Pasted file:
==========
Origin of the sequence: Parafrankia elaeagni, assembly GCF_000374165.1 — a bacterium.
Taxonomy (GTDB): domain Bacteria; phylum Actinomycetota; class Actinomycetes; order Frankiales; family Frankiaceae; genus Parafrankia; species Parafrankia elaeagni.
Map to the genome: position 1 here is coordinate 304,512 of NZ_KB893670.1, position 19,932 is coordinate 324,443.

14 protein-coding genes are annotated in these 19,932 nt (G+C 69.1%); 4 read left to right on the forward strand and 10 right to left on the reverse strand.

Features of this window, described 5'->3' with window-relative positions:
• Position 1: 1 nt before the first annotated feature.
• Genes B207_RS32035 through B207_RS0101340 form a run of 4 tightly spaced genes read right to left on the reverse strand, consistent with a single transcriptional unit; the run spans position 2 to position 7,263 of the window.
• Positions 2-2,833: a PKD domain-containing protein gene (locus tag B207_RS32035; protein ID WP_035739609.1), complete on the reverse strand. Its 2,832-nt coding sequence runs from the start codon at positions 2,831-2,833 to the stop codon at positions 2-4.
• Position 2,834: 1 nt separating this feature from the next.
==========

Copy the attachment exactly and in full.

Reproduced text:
Origin of the sequence: Parafrankia elaeagni, assembly GCF_000374165.1 — a bacterium.
Taxonomy (GTDB): domain Bacteria; phylum Actinomycetota; class Actinomycetes; order Frankiales; family Frankiaceae; genus Parafrankia; species Parafrankia elaeagni.
Map to the genome: position 1 here is coordinate 304,512 of NZ_KB893670.1, position 19,932 is coordinate 324,443.

14 protein-coding genes are annotated in these 19,932 nt (G+C 69.1%); 4 read left to right on the forward strand and 10 right to left on the reverse strand.

Features of this window, described 5'->3' with window-relative positions:
• Position 1: 1 nt before the first annotated feature.
• Genes B207_RS32035 through B207_RS0101340 form a run of 4 tightly spaced genes read right to left on the reverse strand, consistent with a single transcriptional unit; the run spans position 2 to position 7,263 of the window.
• Positions 2-2,833: a PKD domain-containing protein gene (locus tag B207_RS32035; protein ID WP_035739609.1), complete on the reverse strand. Its 2,832-nt coding sequence runs from the start codon at positions 2,831-2,833 to the stop codon at positions 2-4.
• Position 2,834: 1 nt separating this feature from the next.